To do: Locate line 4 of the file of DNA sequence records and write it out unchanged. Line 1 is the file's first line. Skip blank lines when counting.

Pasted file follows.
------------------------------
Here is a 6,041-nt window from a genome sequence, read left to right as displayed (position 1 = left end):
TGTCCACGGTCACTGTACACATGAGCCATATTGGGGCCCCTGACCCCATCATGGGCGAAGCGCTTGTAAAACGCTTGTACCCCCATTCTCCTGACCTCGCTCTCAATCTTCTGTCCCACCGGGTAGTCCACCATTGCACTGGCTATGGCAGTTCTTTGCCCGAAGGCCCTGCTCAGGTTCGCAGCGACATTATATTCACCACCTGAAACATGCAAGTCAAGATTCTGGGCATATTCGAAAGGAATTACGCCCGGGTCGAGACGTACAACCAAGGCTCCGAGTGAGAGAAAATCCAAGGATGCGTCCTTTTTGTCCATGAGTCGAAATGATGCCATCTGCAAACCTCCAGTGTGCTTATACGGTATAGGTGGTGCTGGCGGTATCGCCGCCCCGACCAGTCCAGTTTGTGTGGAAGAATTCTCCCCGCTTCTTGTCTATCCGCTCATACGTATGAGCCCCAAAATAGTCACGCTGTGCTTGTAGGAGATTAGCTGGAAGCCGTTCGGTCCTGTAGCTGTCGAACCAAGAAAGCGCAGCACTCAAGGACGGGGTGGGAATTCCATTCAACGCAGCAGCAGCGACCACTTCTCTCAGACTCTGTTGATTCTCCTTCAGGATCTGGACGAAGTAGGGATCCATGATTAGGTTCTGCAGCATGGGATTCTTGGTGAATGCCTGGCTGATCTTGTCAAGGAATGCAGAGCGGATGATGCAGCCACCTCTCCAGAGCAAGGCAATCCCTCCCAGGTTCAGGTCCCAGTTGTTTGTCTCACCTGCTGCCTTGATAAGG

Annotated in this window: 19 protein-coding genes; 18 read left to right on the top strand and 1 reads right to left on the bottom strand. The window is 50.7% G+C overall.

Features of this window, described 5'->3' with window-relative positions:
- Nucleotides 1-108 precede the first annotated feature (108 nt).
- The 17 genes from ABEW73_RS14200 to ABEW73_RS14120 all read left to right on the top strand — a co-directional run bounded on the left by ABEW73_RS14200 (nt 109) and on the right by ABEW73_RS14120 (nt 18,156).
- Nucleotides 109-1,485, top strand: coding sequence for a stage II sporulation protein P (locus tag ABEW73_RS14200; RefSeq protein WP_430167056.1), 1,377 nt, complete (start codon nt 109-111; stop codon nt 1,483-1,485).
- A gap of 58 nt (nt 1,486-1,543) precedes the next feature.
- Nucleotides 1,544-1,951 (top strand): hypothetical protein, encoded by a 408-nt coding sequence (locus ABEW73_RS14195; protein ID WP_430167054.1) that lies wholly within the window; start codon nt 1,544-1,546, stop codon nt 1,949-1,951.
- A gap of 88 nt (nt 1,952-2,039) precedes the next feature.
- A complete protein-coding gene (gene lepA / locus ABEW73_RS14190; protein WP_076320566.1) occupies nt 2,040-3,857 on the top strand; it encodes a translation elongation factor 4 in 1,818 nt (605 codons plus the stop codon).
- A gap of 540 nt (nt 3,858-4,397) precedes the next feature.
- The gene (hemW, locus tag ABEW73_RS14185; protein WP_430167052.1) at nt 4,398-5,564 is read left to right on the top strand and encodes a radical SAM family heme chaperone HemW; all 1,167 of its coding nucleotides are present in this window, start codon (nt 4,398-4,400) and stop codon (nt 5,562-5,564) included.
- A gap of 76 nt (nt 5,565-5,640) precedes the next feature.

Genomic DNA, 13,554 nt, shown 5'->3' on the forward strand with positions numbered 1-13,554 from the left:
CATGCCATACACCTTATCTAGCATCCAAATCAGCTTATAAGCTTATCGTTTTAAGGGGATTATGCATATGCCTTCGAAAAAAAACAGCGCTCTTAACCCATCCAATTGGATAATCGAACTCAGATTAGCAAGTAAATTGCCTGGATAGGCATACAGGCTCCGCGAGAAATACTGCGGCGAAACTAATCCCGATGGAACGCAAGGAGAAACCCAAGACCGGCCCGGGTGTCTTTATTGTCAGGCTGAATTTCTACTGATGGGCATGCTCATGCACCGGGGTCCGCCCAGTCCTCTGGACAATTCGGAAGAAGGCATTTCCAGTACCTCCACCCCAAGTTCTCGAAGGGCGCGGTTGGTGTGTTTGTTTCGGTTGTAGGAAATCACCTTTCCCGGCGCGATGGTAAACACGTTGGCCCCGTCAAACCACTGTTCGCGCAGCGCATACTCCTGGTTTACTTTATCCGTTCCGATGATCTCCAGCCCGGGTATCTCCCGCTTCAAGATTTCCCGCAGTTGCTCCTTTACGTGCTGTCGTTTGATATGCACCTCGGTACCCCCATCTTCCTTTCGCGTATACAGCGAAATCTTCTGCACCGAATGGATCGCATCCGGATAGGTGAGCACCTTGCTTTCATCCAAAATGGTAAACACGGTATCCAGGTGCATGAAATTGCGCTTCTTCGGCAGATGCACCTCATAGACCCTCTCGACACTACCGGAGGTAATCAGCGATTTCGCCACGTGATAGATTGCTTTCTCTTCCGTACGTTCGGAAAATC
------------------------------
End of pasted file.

Features of this window, described 5'->3' with window-relative positions: